Tag Archives: true crime

Shirley

7 Jun

‘Shirley’: Author has plenty of horror to handle, even some to deal out as couple comes to stay

By Tom Meek

shir2

Josephine Decker’s screen adaptation of Susan Scarf Merrell’s “Shirley: A Novel,” is a haunting affair that, while steeped in reality, is highly fictionalized (that tag “A Novel” being a tell). The film catches up with author Shirley Jackson in Bennington, Vermont, in the 1950s, where she’s in a deep depression because her brutally alluring short classic “The Lottery” is found appalling by early readers. It doesn’t help that her husband, Stanley Hyman (Michael Stuhlbarg of “Call Me By Your Name,” and so good in the Coen brother’s “A Serious Man”), a literary critic and professor, is too interested in his own career to deal with his wife’s malaise – so what better way to pass the buck and get some me time? Rope in your starving writer teaching assistant and wife as emotional wet nurses by giving the them free room and board in your country manse.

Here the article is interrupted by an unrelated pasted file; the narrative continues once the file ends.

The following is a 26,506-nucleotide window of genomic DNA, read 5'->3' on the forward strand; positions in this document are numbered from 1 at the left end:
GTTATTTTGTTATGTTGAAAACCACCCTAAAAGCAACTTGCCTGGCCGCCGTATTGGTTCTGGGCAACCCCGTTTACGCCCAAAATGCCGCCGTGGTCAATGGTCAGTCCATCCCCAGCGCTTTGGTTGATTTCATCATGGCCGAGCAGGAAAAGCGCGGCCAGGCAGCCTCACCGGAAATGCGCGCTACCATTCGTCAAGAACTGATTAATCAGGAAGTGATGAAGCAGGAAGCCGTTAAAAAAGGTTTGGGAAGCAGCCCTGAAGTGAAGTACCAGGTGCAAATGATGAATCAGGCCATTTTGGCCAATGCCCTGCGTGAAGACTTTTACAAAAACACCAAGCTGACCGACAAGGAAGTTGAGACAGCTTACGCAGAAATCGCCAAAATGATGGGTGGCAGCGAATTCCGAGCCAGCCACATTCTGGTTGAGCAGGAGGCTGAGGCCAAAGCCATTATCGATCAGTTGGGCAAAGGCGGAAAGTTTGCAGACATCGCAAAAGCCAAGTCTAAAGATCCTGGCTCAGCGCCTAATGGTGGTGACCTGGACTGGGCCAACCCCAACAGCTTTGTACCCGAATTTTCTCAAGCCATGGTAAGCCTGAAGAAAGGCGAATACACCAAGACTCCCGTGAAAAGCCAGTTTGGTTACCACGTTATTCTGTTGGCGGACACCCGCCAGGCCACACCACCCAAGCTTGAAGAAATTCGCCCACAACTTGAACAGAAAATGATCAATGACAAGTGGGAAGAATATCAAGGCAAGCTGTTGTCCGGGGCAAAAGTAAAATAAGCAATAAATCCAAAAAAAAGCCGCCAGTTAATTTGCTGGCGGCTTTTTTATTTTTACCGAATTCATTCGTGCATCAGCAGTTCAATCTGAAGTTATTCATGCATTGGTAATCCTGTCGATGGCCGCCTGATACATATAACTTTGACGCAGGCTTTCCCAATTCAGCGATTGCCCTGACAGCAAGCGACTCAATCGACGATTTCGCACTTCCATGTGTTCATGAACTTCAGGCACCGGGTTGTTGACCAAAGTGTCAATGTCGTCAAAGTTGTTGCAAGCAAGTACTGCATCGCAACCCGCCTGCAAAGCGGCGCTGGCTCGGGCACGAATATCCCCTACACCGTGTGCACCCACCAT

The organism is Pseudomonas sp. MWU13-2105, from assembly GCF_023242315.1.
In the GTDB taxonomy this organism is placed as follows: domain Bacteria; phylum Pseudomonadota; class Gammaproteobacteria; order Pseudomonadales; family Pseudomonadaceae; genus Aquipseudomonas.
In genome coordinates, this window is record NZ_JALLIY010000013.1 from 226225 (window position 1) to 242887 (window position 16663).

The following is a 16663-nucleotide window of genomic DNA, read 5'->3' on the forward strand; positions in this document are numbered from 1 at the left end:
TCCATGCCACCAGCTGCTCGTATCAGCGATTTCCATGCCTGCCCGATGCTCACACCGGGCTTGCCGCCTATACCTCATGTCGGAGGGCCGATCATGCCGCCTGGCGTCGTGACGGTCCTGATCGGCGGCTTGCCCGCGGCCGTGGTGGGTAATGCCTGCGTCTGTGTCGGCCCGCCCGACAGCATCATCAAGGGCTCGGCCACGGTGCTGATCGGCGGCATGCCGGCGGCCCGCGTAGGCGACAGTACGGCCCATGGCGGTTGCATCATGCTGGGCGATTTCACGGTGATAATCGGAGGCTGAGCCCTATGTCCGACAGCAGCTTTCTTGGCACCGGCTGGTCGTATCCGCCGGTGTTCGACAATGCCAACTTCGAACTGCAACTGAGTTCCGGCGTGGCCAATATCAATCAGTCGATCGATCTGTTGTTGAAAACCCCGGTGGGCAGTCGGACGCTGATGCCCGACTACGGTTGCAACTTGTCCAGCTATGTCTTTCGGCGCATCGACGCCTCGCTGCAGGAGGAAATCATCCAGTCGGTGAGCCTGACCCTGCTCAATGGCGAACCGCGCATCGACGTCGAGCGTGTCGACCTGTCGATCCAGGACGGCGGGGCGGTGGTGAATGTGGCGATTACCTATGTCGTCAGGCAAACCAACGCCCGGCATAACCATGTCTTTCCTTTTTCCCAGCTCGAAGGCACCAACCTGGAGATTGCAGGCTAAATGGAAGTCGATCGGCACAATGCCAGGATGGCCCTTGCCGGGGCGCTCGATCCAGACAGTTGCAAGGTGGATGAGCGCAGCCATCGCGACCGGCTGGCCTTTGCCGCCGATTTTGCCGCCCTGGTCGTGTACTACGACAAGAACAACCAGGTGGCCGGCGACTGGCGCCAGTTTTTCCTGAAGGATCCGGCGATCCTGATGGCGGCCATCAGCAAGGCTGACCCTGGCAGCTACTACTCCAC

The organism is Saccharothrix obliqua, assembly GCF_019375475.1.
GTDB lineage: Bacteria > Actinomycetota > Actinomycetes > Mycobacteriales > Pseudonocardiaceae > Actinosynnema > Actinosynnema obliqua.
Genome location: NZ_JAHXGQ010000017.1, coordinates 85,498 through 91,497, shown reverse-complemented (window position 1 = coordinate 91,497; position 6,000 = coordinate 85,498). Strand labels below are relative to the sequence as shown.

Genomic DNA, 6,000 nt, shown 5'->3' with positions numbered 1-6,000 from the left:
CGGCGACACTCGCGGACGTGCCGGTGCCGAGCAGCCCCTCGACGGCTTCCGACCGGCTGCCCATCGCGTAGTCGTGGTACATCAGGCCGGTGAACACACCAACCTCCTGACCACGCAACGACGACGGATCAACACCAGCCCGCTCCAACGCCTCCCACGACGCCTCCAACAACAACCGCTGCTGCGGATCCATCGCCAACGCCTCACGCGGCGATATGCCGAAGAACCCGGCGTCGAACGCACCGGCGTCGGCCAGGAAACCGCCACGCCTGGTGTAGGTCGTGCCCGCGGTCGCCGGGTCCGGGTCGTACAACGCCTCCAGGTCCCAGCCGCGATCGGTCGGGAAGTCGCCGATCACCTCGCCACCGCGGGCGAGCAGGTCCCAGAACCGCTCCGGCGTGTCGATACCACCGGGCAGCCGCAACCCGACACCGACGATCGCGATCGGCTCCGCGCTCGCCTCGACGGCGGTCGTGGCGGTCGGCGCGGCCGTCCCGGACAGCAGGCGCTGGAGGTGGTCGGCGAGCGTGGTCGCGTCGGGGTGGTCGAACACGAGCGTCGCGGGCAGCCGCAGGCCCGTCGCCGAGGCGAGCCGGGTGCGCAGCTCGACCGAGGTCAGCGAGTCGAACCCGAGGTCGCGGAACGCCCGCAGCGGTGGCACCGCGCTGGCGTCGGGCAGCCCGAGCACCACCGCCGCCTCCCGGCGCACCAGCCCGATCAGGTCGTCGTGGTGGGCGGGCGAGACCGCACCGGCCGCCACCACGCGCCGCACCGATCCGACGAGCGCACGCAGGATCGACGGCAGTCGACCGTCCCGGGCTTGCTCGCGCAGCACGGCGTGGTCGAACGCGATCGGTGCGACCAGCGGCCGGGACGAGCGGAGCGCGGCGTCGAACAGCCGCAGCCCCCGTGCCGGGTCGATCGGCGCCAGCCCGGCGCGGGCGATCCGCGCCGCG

“Shirley” plays fast and loose with dates and events (such as when works were published, and the timeframes of events leading up to them) but that’s okay – what Decker and screenwriter Sarah Gubbins are after is a character study of Jackson, turning her mental anguish into something of a near gothic horror story that Jackson herself might have written (think Ken Russell’s 1986 spin about Lord Byron and Mary Shelly, “Gothic,” and you’d have the right idea). What wins the bold gamble is Elizabeth Moss nailing the author’s weepy depression, her simmering anger against her wayward husband and ultimately, her literary resolve. Moss, who rose from her wallflower persona on “Mad Men” to more full-bodied roles in “The Handmaid’s Tale” and as a punk diva in “Her Smell” (2018), has become something of an icon of Covid-19 streaming in the chasm created by studios holding back products for theatrical releases following the shutdown: This endeavor and Leigh Whannell’s radical reimagining of “The Invisible Man” both went from theater to smaller screens (along with “The Hunt”) without missing a beat. She notches a new level here, and you feel as if this isn’t her topper yet.